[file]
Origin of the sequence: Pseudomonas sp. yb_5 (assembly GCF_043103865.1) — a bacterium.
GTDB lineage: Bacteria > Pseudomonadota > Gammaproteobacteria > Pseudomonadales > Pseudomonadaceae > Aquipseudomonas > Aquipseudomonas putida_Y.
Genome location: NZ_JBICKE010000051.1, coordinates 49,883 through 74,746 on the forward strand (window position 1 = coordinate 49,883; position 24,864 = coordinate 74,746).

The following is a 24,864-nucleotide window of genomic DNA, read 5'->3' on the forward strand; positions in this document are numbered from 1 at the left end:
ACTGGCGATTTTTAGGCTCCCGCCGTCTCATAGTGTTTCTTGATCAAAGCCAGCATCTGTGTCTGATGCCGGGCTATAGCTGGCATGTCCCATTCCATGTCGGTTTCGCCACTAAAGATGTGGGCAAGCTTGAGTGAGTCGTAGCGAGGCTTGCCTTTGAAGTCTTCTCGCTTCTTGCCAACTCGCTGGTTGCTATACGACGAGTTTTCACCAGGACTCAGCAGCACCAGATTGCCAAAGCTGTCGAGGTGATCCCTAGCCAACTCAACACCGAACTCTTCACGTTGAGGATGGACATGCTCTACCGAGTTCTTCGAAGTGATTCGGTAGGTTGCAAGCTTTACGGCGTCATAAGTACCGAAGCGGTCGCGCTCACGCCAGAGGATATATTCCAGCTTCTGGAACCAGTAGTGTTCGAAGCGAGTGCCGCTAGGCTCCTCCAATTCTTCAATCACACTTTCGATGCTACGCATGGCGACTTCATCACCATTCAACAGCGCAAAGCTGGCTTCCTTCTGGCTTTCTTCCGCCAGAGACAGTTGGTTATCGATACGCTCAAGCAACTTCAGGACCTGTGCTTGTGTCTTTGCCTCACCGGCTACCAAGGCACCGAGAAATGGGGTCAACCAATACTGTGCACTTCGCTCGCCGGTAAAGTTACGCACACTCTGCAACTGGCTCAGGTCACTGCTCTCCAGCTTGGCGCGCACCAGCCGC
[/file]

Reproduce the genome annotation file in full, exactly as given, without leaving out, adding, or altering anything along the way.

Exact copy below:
Origin of the sequence: Pseudomonas sp. yb_5 (assembly GCF_043103865.1) — a bacterium.
GTDB lineage: Bacteria > Pseudomonadota > Gammaproteobacteria > Pseudomonadales > Pseudomonadaceae > Aquipseudomonas > Aquipseudomonas putida_Y.
Genome location: NZ_JBICKE010000051.1, coordinates 49,883 through 74,746 on the forward strand (window position 1 = coordinate 49,883; position 24,864 = coordinate 74,746).

The following is a 24,864-nucleotide window of genomic DNA, read 5'->3' on the forward strand; positions in this document are numbered from 1 at the left end:
ACTGGCGATTTTTAGGCTCCCGCCGTCTCATAGTGTTTCTTGATCAAAGCCAGCATCTGTGTCTGATGCCGGGCTATAGCTGGCATGTCCCATTCCATGTCGGTTTCGCCACTAAAGATGTGGGCAAGCTTGAGTGAGTCGTAGCGAGGCTTGCCTTTGAAGTCTTCTCGCTTCTTGCCAACTCGCTGGTTGCTATACGACGAGTTTTCACCAGGACTCAGCAGCACCAGATTGCCAAAGCTGTCGAGGTGATCCCTAGCCAACTCAACACCGAACTCTTCACGTTGAGGATGGACATGCTCTACCGAGTTCTTCGAAGTGATTCGGTAGGTTGCAAGCTTTACGGCGTCATAAGTACCGAAGCGGTCGCGCTCACGCCAGAGGATATATTCCAGCTTCTGGAACCAGTAGTGTTCGAAGCGAGTGCCGCTAGGCTCCTCCAATTCTTCAATCACACTTTCGATGCTACGCATGGCGACTTCATCACCATTCAACAGCGCAAAGCTGGCTTCCTTCTGGCTTTCTTCCGCCAGAGACAGTTGGTTATCGATACGCTCAAGCAACTTCAGGACCTGTGCTTGTGTCTTTGCCTCACCGGCTACCAAGGCACCGAGAAATGGGGTCAACCAATACTGTGCACTTCGCTCGCCGGTAAAGTTACGCACACTCTGCAACTGGCTCAGGTCACTGCTCTCCAGCTTGGCGCGCACCAGCCGC